This webpage will give you information about knee arthroscopy. If you have any questions, you should ask your GP or other relevant health professional.
What is an arthroscopy of the knee?
An arthroscopy (also called keyhole surgery) allows your surgeon to see inside your knee using a camera inserted through small cuts in the skin. They can diagnose problems such as a torn cartilage, ligament damage and arthritis (see figure 1).
Figure 1 - Model showing the internal structure of a right knee
What are the benefits of surgery?
The main benefit of surgery is to confirm exactly what the problem is and in many cases to treat the problem at the same time.
Are there any alternatives to surgery?
Problems inside the knee can often be diagnosed using a magnetic scan (MRI scan). However, you may then need an arthroscopy to treat the problem.
What does the operation involve?
A variety of anaesthetic techniques are possible. The operation usually takes between half an hour and three-quarters of an hour.
Your surgeon will examine the inside of your knee. They will wash out any loose material caused by wear of the joint surfaces. It is usually possible for your surgeon to trim or repair a torn cartilage without needing to make a larger cut.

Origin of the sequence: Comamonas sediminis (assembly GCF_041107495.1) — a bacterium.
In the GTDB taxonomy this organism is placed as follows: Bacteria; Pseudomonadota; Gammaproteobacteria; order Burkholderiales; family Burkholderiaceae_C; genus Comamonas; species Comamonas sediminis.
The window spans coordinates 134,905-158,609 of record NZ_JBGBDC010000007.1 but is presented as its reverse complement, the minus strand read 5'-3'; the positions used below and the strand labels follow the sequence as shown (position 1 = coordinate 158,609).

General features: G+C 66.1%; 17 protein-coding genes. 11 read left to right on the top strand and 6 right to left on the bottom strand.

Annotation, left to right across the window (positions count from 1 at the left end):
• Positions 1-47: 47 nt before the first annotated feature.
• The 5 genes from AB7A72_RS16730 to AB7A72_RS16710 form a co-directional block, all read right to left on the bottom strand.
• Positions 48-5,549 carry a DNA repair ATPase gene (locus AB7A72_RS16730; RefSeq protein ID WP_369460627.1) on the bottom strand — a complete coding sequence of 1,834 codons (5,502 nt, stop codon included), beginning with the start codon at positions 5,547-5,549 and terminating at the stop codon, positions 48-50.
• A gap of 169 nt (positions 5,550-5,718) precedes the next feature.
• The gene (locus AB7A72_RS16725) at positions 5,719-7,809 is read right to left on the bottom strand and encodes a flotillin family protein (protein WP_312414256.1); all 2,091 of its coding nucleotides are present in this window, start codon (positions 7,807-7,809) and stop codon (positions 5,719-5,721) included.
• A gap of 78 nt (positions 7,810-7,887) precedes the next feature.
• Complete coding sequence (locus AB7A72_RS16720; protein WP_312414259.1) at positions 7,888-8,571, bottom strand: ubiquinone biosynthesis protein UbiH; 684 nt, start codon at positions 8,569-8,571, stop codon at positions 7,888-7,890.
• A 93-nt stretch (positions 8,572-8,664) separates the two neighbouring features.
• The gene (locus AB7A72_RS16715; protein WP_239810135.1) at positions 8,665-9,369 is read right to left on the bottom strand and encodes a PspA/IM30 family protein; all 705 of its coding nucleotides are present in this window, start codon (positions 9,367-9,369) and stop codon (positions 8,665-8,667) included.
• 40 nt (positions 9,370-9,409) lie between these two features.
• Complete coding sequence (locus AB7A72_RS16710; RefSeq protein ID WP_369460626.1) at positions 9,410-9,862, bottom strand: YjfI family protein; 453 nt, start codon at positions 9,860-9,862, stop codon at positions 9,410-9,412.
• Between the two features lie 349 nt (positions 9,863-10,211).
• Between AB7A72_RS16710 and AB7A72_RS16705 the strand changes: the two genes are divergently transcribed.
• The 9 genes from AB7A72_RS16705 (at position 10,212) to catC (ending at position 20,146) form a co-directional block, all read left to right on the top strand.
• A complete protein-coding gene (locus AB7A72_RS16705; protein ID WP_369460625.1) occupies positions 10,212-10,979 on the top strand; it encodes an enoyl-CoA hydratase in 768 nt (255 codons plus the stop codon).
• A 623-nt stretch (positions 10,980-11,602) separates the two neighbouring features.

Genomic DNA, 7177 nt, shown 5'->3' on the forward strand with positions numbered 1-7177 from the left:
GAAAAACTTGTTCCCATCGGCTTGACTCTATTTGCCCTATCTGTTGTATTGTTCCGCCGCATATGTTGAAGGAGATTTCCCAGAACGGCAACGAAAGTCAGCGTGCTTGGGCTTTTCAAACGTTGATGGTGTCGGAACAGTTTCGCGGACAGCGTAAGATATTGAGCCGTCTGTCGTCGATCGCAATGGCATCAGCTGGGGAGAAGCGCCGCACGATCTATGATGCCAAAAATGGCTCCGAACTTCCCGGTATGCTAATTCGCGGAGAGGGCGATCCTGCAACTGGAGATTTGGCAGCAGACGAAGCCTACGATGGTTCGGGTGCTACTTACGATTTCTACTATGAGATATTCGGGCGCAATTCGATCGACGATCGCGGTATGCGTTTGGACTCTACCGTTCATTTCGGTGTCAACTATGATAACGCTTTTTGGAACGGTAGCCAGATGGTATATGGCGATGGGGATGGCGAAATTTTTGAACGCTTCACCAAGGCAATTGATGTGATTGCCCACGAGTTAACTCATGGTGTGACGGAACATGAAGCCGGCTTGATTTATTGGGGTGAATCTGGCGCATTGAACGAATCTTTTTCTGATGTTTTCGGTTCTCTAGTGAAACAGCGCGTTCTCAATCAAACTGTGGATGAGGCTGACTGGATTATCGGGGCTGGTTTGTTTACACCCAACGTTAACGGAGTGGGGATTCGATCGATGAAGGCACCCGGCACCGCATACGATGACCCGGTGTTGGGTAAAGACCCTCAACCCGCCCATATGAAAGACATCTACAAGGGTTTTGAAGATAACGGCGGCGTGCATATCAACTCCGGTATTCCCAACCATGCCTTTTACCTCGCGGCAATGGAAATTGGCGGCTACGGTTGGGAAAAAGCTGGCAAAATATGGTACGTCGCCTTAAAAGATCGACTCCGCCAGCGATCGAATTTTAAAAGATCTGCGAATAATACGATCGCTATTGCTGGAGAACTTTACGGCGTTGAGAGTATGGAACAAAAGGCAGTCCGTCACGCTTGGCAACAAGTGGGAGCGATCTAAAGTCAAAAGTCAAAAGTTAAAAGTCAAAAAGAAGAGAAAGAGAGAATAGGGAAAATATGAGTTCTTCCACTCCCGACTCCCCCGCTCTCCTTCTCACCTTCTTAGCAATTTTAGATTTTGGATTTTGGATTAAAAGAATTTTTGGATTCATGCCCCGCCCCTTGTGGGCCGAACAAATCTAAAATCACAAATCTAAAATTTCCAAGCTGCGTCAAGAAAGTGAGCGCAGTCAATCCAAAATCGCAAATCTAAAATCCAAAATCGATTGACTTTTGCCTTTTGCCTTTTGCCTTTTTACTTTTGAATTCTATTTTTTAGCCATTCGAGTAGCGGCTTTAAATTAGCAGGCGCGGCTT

What complications can happen?
1 General complications
- Infection in the surgical site (wound)
- Unsightly scarring
- Blood clots
- Difficulty passing urine
2 Specific complications
- Damage to nerves around the knee
- Developing a lump under the wound
- Infection in the knee joint
- Severe pain, stiffness and loss of use of the knee (Complex Regional Pain Syndrome)
How soon will I recover?
You should be able to go home the same day.
It is common for the knee to be a little swollen for a few weeks. Walking can be uncomfortable.
Regular exercise should help you to return to normal activities as soon as possible. Before you start exercising, you should ask a member of the healthcare team or your GP for advice.
Most people make a good recovery and can return to normal activities. Your surgeon can tell you if you are likely to get further problems with your knee.
An arthroscopy allows your surgeon to diagnose and treat some common problems affecting the knee, without the need for a large cut in the skin. This may reduce the amount of pain you feel and speed up your recovery after surgery.
Author: Mr Stephen Milner DM FRCS (Tr. & Orth.)
Illustrations: Medical Illustration Copyright © 2011 Nucleus Medical Art. All rights reserved. www.nucleusinc.com
This document is intended for information purposes only and should not replace advice that your relevant health professional would give you.